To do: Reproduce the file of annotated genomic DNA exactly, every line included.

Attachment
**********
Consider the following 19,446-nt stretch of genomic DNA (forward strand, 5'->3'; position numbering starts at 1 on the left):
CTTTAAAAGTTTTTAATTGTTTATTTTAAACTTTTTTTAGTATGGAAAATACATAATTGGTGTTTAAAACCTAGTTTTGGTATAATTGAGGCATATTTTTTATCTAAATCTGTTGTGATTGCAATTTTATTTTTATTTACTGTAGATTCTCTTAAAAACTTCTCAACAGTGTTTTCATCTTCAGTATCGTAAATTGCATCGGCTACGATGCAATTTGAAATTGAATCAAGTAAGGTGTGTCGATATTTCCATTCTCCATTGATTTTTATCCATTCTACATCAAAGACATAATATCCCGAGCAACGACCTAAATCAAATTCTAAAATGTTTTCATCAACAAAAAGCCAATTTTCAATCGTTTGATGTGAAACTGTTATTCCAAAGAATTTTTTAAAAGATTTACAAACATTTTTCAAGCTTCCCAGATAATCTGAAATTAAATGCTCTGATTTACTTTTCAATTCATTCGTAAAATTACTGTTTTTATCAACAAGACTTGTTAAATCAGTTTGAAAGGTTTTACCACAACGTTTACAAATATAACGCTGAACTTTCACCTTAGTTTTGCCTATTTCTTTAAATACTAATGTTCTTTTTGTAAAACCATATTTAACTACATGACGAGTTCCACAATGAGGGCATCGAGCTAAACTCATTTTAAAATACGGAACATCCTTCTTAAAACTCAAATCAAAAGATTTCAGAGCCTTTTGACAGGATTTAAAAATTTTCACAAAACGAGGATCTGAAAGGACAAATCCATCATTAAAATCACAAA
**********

Consider the following 19,446-nt stretch of genomic DNA (forward strand, 5'->3'; position numbering starts at 1 on the left):
CTTTAAAAGTTTTTAATTGTTTATTTTAAACTTTTTTTAGTATGGAAAATACATAATTGGTGTTTAAAACCTAGTTTTGGTATAATTGAGGCATATTTTTTATCTAAATCTGTTGTGATTGCAATTTTATTTTTATTTACTGTAGATTCTCTTAAAAACTTCTCAACAGTGTTTTCATCTTCAGTATCGTAAATTGCATCGGCTACGATGCAATTTGAAATTGAATCAAGTAAGGTGTGTCGATATTTCCATTCTCCATTGATTTTTATCCATTCTACATCAAAGACATAATATCCCGAGCAACGACCTAAATCAAATTCTAAAATGTTTTCATCAACAAAAAGCCAATTTTCAATCGTTTGATGTGAAACTGTTATTCCAAAGAATTTTTTAAAAGATTTACAAACATTTTTCAAGCTTCCCAGATAATCTGAAATTAAATGCTCTGATTTACTTTTCAATTCATTCGTAAAATTACTGTTTTTATCAACAAGACTTGTTAAATCAGTTTGAAAGGTTTTACCACAACGTTTACAAATATAACGCTGAACTTTCACCTTAGTTTTGCCTATTTCTTTAAATACTAATGTTCTTTTTGTAAAACCATATTTAACTACATGACGAGTTCCACAATGAGGGCATCGAGCTAAACTCATTTTAAAATACGGAACATCCTTCTTAAAACTCAAATCAAAAGATTTCAGAGCCTTTTGACAGGATTTAAAAATTTTCACAAAACGAGGATCTGAAAGGACAAATCCATCATTAAAATCACAAA